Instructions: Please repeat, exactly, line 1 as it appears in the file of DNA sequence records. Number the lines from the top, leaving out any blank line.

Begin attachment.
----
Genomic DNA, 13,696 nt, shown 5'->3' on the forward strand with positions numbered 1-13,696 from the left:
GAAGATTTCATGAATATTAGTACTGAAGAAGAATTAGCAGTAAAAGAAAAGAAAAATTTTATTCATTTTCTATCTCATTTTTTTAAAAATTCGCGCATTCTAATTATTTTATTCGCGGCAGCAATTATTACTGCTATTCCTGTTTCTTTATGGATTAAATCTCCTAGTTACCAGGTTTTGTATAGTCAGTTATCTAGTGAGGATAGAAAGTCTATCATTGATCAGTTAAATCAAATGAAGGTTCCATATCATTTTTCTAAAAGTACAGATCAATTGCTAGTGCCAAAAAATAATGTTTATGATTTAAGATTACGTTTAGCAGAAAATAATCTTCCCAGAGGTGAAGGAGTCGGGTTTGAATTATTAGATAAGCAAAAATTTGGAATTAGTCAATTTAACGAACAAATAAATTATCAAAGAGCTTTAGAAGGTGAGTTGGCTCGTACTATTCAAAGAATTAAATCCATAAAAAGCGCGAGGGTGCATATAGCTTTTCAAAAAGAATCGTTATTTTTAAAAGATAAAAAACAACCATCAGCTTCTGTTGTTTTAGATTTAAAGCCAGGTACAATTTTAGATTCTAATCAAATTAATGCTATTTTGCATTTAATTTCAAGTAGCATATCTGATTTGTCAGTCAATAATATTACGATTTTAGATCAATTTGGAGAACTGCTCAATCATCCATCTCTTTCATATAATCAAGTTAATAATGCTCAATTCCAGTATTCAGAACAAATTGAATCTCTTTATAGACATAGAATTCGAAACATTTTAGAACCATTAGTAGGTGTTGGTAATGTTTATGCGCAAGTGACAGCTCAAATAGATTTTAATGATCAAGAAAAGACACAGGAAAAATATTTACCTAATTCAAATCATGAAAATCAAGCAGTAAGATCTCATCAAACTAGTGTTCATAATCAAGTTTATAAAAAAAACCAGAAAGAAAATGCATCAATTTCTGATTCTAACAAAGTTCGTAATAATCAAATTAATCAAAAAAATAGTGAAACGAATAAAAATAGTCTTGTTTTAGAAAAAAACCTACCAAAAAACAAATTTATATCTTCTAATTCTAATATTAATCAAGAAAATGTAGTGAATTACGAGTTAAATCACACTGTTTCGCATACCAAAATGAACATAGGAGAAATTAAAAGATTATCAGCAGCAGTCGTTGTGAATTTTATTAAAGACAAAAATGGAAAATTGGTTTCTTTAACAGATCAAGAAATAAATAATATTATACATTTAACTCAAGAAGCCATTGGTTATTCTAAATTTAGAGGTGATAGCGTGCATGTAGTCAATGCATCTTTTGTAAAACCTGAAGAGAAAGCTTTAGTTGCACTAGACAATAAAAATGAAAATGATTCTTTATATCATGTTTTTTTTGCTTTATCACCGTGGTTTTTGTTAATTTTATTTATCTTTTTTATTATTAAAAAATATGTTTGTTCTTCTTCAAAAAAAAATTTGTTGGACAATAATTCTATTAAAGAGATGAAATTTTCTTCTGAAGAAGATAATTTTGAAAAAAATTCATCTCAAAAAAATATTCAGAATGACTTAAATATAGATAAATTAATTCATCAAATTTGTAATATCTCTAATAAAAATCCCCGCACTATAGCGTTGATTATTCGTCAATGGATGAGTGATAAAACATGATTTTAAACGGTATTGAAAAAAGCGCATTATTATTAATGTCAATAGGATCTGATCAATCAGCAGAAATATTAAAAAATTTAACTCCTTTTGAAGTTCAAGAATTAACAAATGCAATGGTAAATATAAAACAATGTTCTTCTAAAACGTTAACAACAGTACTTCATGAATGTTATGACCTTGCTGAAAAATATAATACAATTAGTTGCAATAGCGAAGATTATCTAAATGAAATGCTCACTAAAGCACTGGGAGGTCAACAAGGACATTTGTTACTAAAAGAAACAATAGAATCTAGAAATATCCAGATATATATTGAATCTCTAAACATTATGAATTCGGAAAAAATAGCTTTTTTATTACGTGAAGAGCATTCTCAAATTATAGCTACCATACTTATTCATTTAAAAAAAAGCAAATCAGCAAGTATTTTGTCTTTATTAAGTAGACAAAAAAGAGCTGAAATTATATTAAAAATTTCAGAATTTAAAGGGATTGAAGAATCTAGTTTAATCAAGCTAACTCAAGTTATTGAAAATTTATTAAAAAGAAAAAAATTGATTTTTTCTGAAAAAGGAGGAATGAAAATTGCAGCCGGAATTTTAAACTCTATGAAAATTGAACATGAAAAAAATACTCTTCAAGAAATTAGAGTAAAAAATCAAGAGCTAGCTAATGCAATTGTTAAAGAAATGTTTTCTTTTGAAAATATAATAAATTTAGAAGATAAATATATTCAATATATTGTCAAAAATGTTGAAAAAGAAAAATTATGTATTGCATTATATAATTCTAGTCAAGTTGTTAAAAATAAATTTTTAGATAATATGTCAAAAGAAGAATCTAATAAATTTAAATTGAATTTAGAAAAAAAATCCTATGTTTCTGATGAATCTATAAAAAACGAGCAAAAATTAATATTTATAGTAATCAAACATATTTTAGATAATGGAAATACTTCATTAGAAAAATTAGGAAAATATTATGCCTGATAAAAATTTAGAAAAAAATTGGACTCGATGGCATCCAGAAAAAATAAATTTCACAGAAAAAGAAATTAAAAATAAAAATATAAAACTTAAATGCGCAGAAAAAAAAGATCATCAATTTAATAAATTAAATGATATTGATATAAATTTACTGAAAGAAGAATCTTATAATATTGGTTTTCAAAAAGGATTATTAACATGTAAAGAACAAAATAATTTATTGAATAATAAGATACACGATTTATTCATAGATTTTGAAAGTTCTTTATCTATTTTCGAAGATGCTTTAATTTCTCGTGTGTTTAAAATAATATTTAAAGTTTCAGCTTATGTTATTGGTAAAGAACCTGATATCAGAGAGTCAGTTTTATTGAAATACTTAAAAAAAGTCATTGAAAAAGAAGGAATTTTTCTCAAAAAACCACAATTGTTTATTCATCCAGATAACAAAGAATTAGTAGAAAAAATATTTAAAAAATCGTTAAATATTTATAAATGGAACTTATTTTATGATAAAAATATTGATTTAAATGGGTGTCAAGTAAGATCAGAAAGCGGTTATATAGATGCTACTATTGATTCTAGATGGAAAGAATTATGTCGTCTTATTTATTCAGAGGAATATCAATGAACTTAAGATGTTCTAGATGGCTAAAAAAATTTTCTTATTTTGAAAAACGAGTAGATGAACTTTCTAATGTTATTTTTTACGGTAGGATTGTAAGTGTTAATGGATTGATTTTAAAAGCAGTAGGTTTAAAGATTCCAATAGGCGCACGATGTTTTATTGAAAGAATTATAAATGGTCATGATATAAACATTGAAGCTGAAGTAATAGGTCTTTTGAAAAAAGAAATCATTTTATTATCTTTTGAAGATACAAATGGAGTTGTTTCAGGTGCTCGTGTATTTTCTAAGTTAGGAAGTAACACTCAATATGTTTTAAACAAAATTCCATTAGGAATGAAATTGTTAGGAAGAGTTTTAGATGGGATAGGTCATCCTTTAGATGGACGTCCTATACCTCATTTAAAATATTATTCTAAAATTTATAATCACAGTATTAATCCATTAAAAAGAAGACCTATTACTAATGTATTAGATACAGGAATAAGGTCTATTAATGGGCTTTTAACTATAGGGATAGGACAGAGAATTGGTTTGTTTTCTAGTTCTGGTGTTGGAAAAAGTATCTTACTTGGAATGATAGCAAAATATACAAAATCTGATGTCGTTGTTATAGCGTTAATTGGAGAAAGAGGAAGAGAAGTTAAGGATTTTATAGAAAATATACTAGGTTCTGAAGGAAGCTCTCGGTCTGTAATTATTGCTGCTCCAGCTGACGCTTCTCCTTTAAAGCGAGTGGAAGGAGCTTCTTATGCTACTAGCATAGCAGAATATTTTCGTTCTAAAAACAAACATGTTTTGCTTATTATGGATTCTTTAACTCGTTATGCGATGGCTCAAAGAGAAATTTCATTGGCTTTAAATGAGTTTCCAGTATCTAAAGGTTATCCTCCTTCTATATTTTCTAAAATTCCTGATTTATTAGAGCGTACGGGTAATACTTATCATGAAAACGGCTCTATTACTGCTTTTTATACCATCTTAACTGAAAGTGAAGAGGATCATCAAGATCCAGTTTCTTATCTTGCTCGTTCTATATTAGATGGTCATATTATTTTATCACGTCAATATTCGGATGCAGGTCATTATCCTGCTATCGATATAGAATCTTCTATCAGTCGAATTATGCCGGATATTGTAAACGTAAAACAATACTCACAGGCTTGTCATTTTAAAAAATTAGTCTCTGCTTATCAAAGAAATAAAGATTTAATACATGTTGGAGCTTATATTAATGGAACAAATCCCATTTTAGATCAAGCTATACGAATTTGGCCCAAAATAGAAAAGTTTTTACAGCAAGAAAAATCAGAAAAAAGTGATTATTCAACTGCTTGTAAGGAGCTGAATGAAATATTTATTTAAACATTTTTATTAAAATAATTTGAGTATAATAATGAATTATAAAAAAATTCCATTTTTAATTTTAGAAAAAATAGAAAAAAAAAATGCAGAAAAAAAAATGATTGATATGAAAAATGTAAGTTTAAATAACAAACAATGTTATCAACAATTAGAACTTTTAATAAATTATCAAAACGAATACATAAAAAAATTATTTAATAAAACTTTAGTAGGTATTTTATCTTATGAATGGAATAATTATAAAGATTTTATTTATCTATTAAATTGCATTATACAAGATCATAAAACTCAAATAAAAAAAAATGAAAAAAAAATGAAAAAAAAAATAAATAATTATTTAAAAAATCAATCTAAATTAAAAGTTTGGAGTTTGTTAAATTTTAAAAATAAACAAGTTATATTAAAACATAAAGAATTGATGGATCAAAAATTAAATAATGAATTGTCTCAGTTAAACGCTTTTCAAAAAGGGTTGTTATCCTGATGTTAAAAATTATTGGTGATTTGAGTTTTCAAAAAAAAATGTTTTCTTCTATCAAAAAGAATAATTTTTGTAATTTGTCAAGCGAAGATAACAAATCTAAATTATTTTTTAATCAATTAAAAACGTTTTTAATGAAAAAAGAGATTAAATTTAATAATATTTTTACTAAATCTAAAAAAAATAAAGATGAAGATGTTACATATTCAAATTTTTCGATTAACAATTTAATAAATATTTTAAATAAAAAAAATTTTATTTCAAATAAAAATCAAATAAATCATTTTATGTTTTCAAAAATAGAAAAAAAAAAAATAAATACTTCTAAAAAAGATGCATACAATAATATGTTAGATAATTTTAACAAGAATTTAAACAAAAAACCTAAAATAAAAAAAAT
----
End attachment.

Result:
Genomic DNA, 13,696 nt, shown 5'->3' on the forward strand with positions numbered 1-13,696 from the left: